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COVID-19 and ADHD study: Understanding the impact on children and their families

The COVID-19 pandemic has and continues to be a difficult time for most people, not least for families with children and adolescents with Attention Deficit Hyperactivity Disorder (ADHD). Cardiff University medical student Chelsea was part of a team that investigated families' experiences.

With reduced access to face-to-face services, social isolation and the introduction of remote learning, children and adolescents with ADHD and their families have been disproportionately affected by lockdown restrictions.

Adjustments in daily routine and anxieties during the COVID-19 pandemic worsened existing challenging behaviours and increased problems with regulating emotions.

Studies have shown that children and adolescents with ADHD showed increased sadness, boredom, aggression and restlessness.

We held a survey in spring 2021 to assess the perceived impact of the pandemic on families.

Our objectives were to:

  • Understand the importance of research on ADHD for parents and carers.
  • Assess the impact of pandemic restrictions on children and their families.
  • Determine if there were differences in impact in families depending on whether someone in the family had COVID-19.
  • Explore changes in mood and wellbeing of both parent or carer and child.

A woman working from home on a laptop with her child hugging her from behind

So, what did we find?

Just over half of the families participating reported suspected or confirmed COVID-19 illness in the family at the time of the survey.

Whether families had COVID-19 or not, they experienced a substantial effect on daily life due to pandemic restrictions.

What were the biggest issues?

The greatest impact was noted in:

  • Restrictions in activities.
  • Restrictions on travel.
  • Reduced social contact.
  • Difficulties with education.

Restrictions in activities proved to be difficult for many. Parents and carers reported that reduced outdoor time led to worsening ADHD symptoms, which included inattention, hyperactivity and impulsivity.

Parents and carers anonymously reported that:

The lack of social interaction and lack of sporting outlets were most difficult for my child. We very much rely on sports activities to help control the energy levels and once access to these stopped there was a marked downturn of wellbeing for my child.

Another said, “My child with ADHD struggled with the lack of exercise. Their mood and energy levels suffer when they can’t wear themselves out. They started escaping from the house while we were asleep at night as they felt caged in.  They haven’t been able to cope with home-schooling.”

Children’s mental well-being was also affected as a result of reduced social contact with others.

As one parent explained, “To prevent them from seeing another child or to play in a child-to-child relationship for extended periods had a severe lasting impact on their mental well-being. After the lockdowns, they were very fearful of other children.”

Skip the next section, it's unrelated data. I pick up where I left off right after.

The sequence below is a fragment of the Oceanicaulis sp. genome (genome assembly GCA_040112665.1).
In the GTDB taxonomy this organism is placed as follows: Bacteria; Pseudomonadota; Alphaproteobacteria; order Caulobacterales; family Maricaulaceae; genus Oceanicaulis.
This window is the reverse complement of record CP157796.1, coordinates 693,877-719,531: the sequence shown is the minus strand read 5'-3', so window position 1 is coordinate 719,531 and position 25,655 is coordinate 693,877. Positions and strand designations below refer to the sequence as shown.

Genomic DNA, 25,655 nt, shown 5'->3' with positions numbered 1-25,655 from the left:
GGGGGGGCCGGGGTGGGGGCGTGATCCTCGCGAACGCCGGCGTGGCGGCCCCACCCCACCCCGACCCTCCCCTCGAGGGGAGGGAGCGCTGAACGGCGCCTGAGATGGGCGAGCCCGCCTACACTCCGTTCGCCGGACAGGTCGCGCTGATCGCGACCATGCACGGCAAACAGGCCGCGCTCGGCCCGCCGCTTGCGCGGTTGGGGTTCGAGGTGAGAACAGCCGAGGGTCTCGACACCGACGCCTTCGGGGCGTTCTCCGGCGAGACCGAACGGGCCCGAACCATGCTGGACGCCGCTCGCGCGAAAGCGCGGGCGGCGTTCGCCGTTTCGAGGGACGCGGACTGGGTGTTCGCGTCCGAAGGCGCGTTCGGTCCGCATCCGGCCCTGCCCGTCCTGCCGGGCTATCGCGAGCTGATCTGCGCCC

Education and healthcare

Anxiety in education was a big concern for many parents and carers. Home-schooling proved to be extremely difficult for many, with hyperactivity and inattention exacerbating the situation.

With the introduction of online learning, parents and carers reported both a lack of routine and, more significantly, a lack of support from schools.

Access to healthcare was also greatly impacted due to the reduced availability of face-to-face services, adding more barriers to accessing healthcare.

On a more positive note, few parents and carers noted shortages of food, medication and essential items.

Parents home-schooling their child.

How were parents and carers affected?

Parents and carers emphasised the need for greater mental health support for them and their children, as well as educational assistance.

Reduced access to services and the adjustment to changes in home life during the pandemic put added pressure on them.

One parent said, “Having to deal with my child being home all the time when they weren’t going to school was mentally exhausting.”

Parents and carers reported an increase in the burden of being a carer, which resulted in an increase in anxiety, depression and stress.

When asked ‘What has affected you and your family the most?’, one respondent said:

Pressures of home schooling while working from home have affected us the most. Challenges of home-schooling a child with poor attention levels impacted the mental health of our family.

“Our anxiety about the children missing out on education and the long-term impacts also affected us.”

Although several participants noted increases in anxiety, other studies suggest that for some, lockdown allowed for flexibility of schedules which relieved anxiety for both the child and the caregiver.

Children gathered on a roundabout.

Next steps

Overall, the study showed that families with children with ADHD were substantially affected by pandemic restrictions.

More research needs to be done assessing the impact after restrictions have been lifted.

The study also highlighted that parents and carers thought that research on ADHD, and in particular, research on long term health outcomes in individuals with ADHD, is extremely important.

With the current relaxation of restrictions and the reopening of schools, the need for support has been highlighted and we can be hopeful that more support is now available.

Despite this, it is important that greater social support alongside psychological interventions for both parents and children is available now and in the future.

Thank you to all those who took part in the survey.


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Chelsea Owusu

Chelsea is a final year medical student at Cardiff University with interests in GP and psychiatry.

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